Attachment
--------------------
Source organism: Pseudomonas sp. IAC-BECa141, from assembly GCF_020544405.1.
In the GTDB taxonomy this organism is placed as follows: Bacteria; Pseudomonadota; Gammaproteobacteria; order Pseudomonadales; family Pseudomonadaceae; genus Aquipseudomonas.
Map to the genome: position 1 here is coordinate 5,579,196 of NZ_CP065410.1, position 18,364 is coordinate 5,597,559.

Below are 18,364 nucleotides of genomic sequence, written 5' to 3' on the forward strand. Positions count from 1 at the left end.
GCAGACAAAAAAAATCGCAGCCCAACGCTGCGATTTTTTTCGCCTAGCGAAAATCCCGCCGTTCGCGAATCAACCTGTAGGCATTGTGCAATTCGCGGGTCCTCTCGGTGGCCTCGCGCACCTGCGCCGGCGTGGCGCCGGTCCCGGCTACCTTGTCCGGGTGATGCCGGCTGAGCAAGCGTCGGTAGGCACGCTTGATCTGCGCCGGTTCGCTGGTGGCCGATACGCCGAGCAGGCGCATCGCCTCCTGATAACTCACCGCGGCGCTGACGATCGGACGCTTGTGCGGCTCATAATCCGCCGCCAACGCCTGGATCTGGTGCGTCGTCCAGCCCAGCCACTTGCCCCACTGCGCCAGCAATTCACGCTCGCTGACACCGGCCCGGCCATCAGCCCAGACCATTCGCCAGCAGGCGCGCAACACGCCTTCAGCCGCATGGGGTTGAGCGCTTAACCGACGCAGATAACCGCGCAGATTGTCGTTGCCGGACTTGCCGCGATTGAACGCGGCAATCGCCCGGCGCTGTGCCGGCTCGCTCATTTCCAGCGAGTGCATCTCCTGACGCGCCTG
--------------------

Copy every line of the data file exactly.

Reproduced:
Source organism: Pseudomonas sp. IAC-BECa141, from assembly GCF_020544405.1.
In the GTDB taxonomy this organism is placed as follows: Bacteria; Pseudomonadota; Gammaproteobacteria; order Pseudomonadales; family Pseudomonadaceae; genus Aquipseudomonas.
Map to the genome: position 1 here is coordinate 5,579,196 of NZ_CP065410.1, position 18,364 is coordinate 5,597,559.

Below are 18,364 nucleotides of genomic sequence, written 5' to 3' on the forward strand. Positions count from 1 at the left end.
GCAGACAAAAAAAATCGCAGCCCAACGCTGCGATTTTTTTCGCCTAGCGAAAATCCCGCCGTTCGCGAATCAACCTGTAGGCATTGTGCAATTCGCGGGTCCTCTCGGTGGCCTCGCGCACCTGCGCCGGCGTGGCGCCGGTCCCGGCTACCTTGTCCGGGTGATGCCGGCTGAGCAAGCGTCGGTAGGCACGCTTGATCTGCGCCGGTTCGCTGGTGGCCGATACGCCGAGCAGGCGCATCGCCTCCTGATAACTCACCGCGGCGCTGACGATCGGACGCTTGTGCGGCTCATAATCCGCCGCCAACGCCTGGATCTGGTGCGTCGTCCAGCCCAGCCACTTGCCCCACTGCGCCAGCAATTCACGCTCGCTGACACCGGCCCGGCCATCAGCCCAGACCATTCGCCAGCAGGCGCGCAACACGCCTTCAGCCGCATGGGGTTGAGCGCTTAACCGACGCAGATAACCGCGCAGATTGTCGTTGCCGGACTTGCCGCGATTGAACGCGGCAATCGCCCGGCGCTGTGCCGGCTCGCTCATTTCCAGCGAGTGCATCTCCTGACGCGCCTG